- Over the last 25 years, local community members have repeatedly rejected a gold mining project on the border of Guatemala and El Salvador for lack of environmental compliance.
- The government of Guatemala has approved the extension of the Cerro Blanco project, which, under new ownership is planned to switch from underground to open-pit mining.
- Worried that mining is contaminating waters and affecting biodiversity, the community of Asunción Mita held a referendum last September, voting to reject the project, but it hasn’t yet obtained recognition from the state.
- While mining is on hold, awaiting a final verdict on the referendum, natural ecosystems and watercourses are bouncing back with life.
In 1997, people in Asunción Mita, a municipality in eastern Guatemala, weren’t really thinking that mining could arrive close to home. But that same year, the country’s Ministry of Energy and Mines granted mining company Entre Mares S.A. a permit to start exploration on a little more than 100 square kilometres (39 square miles) in the department of Jutiapa, where the town is located. “We believed that the place where they would dig had no value,” says Armando Teo Villeda, a local member of the Community Development Council. “We called them garrobera lands,” he says, referring to the black iguana, a lizard native to Centra America.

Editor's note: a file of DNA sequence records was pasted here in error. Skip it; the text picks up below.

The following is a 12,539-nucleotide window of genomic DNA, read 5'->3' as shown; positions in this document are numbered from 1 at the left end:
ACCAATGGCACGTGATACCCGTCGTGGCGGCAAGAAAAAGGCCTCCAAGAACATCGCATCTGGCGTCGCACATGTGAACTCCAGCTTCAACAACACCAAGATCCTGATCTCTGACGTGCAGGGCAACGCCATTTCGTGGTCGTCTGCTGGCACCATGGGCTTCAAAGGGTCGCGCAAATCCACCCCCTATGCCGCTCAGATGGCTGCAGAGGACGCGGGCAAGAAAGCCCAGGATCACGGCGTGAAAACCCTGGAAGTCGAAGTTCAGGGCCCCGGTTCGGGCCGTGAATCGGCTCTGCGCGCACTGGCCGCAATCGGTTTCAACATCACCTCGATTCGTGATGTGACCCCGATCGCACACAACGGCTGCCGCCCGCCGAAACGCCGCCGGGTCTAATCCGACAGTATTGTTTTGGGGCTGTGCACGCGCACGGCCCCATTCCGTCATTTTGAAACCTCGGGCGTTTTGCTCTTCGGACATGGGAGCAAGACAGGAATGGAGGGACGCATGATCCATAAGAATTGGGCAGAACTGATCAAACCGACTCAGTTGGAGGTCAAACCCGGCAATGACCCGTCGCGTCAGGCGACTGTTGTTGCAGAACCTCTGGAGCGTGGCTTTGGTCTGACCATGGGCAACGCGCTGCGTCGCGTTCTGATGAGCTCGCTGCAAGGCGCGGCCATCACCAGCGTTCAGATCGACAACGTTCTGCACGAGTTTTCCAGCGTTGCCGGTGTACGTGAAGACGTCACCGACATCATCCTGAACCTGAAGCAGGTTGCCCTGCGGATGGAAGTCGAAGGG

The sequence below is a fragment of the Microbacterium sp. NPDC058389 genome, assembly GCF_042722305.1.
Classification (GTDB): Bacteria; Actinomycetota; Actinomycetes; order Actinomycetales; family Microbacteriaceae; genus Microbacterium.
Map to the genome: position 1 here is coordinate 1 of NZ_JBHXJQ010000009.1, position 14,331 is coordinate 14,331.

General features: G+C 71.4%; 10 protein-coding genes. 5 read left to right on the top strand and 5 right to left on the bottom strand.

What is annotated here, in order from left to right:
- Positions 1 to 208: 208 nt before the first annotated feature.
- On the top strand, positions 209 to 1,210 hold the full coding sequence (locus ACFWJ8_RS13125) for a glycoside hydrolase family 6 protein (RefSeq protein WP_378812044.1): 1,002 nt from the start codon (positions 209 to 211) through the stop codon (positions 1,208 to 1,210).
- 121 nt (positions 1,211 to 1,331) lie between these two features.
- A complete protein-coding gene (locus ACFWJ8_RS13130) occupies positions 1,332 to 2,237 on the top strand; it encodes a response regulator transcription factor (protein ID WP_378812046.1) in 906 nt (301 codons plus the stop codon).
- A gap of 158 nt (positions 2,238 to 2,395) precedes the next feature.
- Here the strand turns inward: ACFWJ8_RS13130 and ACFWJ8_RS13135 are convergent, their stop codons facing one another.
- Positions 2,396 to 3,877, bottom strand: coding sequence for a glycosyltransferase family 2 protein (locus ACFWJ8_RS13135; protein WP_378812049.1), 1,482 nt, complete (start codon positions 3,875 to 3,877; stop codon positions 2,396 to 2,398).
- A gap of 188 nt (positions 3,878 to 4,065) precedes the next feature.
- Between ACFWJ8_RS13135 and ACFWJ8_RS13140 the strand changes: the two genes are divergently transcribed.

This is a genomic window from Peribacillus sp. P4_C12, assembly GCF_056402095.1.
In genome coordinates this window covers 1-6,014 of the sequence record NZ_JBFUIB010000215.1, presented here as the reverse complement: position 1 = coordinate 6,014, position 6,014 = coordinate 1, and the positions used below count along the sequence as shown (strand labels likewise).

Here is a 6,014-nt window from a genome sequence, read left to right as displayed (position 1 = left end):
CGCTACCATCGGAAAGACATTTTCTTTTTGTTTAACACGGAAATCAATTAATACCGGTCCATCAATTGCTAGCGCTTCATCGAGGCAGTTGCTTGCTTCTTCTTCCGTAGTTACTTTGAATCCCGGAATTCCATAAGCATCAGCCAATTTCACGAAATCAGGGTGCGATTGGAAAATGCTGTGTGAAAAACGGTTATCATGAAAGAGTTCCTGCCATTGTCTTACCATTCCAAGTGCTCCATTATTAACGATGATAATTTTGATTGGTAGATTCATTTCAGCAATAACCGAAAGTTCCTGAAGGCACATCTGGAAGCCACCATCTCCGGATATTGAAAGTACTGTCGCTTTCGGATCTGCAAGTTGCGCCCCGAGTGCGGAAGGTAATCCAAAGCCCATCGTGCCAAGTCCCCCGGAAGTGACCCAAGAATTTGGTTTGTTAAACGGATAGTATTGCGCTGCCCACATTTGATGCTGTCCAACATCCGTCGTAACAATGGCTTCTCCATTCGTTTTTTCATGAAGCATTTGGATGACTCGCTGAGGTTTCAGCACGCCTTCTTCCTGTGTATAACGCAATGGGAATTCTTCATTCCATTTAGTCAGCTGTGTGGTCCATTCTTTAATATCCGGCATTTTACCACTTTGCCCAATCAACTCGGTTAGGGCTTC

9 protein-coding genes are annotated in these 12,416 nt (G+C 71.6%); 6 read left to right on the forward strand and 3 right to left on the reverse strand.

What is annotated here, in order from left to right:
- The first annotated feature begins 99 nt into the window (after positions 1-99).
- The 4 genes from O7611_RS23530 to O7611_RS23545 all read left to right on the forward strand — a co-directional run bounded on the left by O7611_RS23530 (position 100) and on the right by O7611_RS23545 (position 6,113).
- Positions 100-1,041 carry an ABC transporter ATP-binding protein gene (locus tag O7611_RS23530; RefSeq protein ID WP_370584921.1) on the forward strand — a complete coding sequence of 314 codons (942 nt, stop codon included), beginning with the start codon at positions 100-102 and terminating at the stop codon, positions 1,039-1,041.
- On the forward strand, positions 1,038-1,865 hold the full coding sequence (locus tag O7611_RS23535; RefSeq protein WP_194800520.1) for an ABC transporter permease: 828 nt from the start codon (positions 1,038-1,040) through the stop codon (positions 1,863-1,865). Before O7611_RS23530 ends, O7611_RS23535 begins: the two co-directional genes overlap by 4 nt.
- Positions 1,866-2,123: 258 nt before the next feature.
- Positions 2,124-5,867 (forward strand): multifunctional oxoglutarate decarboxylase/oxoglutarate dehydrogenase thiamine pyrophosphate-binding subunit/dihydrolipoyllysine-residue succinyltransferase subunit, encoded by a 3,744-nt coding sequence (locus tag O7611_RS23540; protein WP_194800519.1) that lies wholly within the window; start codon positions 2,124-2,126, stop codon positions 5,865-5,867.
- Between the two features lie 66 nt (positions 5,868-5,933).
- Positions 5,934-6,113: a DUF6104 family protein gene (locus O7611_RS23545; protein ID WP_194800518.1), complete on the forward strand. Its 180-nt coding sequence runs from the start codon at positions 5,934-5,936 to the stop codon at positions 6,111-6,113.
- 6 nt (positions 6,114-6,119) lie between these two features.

Over the following six years, Entre Mares, which at the time was a subsidiary of the Canadian gold mining corporation Goldcorp, explored the region for gold, silver, nickel, cobalt, chromium, lead, zinc, antimony and rare-earth elements. In 2004, its exploration area was reduced by more than 85% as the company submitted incomplete activity reports and its permits expired. But Entre Mares continued to pursue the acquisition of a license to exploit the land, which required presenting to authorities an initial environmental impact study (IEIS). By July 2007, the state already had rejected the IEIS twice. After a third submission containing barely any changes, in August 2007, the Ministry of the Environment and Natural Resources granted Entre Mares the license to mine in Cerro Blanco, an area located just 4 kilometers (2.5 miles) from the center of Asunción Mita.